I have heard hundreds of reasons women’s initiatives in the Fortune 500 and AmLaw200 have done nothing to move the needle on women in leadership positions across all sectors of the economy.
McKinsey & Co. has shed more light than most on this issue, including its recent release of the fifth report in its Women Matter series. This one analyzes the reasons why these initiatives so often often break down and what to do about it.
McKinsey’s first prescription is to get “top down, visible commitment from the CEO “in setting up the program for success.
The second is for the company to have
a good measurement of where the women are (and aren’t) in the company, and what the challenges for advancement are.
Next, it has to implement an initiative designed to “influence the mindsets that halt women’s progress.”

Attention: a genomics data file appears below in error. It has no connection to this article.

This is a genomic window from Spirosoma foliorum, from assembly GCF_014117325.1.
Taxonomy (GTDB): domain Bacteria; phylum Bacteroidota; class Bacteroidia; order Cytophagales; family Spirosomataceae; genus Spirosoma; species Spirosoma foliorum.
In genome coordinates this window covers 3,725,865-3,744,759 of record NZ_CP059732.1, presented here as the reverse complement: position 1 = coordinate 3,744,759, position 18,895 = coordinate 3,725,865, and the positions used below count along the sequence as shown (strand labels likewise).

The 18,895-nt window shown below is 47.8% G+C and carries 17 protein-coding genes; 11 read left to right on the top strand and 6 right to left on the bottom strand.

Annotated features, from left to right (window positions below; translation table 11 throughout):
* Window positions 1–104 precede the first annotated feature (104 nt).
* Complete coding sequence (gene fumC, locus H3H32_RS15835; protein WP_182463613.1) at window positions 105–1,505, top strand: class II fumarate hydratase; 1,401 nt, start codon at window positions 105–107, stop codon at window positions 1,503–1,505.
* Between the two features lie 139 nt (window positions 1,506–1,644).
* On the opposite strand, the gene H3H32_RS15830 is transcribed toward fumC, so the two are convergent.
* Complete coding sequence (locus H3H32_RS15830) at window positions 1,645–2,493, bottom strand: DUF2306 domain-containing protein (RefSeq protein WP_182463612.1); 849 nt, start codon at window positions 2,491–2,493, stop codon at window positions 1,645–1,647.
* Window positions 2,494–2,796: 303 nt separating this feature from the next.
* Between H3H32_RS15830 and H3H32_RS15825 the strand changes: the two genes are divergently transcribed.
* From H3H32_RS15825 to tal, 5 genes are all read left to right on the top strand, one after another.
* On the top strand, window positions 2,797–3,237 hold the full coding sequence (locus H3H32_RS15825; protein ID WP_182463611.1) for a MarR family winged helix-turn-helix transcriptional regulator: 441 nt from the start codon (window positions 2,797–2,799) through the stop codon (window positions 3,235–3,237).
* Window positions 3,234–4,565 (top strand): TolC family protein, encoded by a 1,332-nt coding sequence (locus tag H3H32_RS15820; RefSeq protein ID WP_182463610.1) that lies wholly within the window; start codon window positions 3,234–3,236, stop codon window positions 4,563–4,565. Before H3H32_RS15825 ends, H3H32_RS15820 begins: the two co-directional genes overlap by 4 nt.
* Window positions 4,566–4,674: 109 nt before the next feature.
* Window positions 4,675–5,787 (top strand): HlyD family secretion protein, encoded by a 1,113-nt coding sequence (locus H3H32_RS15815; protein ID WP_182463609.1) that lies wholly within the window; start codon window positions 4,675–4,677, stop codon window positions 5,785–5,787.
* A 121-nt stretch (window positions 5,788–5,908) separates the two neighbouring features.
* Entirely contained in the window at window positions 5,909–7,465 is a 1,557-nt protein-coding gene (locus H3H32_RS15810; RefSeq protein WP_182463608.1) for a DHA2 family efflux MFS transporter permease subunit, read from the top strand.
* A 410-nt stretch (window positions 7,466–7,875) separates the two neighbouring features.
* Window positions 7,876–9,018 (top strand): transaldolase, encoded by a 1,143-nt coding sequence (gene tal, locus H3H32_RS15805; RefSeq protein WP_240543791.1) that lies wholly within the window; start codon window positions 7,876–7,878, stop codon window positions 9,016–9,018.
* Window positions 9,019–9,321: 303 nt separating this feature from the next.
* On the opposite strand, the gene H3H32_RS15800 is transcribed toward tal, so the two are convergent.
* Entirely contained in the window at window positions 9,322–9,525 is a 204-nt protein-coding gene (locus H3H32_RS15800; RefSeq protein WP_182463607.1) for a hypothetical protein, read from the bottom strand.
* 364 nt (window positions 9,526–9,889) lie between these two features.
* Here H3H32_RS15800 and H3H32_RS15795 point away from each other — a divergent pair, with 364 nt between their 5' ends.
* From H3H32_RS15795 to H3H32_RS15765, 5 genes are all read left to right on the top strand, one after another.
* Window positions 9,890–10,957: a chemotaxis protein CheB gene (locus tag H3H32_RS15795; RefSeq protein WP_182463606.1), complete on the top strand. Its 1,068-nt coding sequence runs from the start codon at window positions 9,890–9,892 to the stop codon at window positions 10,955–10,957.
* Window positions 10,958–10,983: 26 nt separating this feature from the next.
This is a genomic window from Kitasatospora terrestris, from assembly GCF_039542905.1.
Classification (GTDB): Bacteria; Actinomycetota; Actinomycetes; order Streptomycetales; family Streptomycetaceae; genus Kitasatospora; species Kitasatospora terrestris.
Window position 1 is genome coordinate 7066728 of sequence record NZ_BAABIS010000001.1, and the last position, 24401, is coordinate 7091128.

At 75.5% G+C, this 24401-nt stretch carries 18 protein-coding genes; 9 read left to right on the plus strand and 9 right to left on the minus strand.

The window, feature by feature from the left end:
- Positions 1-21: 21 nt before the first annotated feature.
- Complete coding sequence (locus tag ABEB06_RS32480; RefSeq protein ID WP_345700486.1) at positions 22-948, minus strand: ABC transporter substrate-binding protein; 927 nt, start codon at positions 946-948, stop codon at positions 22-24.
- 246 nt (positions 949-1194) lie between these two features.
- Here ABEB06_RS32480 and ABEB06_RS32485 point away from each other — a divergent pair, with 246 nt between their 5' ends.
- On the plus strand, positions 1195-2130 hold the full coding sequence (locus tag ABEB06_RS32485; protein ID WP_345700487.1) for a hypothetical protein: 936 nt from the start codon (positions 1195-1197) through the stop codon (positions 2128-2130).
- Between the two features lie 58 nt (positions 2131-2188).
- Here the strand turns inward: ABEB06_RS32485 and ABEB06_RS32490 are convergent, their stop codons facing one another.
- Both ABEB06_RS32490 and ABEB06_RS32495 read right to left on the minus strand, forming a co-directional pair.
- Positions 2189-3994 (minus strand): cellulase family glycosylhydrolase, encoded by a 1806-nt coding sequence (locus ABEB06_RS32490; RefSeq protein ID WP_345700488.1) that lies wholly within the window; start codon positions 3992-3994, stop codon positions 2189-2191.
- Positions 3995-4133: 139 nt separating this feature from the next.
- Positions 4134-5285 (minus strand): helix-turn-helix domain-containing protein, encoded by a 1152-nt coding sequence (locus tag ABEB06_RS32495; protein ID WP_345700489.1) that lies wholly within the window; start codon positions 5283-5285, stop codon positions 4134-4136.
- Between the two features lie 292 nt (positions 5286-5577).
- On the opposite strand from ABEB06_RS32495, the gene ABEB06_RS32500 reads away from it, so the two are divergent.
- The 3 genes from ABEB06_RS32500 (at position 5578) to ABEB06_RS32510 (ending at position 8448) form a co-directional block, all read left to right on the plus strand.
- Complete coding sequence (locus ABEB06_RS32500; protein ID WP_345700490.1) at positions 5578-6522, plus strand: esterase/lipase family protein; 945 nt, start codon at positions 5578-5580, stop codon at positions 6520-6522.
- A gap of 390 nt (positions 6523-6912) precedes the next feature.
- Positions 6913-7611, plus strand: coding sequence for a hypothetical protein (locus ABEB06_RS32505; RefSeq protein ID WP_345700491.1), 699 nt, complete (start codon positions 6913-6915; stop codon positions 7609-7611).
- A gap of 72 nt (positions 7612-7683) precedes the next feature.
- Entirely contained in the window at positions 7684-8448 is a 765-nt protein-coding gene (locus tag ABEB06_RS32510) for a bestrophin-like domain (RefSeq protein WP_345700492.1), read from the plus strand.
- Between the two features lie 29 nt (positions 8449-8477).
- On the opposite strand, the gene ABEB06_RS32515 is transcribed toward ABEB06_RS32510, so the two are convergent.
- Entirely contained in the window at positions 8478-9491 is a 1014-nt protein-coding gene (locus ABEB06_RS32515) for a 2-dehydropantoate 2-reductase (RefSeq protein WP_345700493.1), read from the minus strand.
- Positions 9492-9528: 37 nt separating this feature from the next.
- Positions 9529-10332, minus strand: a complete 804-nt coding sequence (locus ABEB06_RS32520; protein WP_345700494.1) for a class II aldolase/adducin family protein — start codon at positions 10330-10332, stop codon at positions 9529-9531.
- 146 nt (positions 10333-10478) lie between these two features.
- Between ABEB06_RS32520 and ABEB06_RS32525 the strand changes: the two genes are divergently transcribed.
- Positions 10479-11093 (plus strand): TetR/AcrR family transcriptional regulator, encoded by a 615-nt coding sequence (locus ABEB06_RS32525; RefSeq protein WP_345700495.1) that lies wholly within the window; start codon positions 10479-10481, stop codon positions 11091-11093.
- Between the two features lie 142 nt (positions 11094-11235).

And finally, it needs to put in place targeted programs to address weak points that are specific to the company itself.
In answering the question what a successful women’s initiative might look like , the linked Glass Hammer article describes a successful program at Ernst and Young.
The firm noticed that while many women were being suggested for positions, they were still getting passed over for promotion. Because sponsor relationships are key to advancement, the firm designed a 3-year program, in which 30 high performing women were paired up with an executive board member and a coach, so that they could gain access to decision makers.
The program didn’t fly women to the moon, but it did move the needle on promotion, from 6 percent in 1999 to 15 percent in 2004 and to 21% today, breaking past the place most companies and law firms are stuck, somewhere in the teens.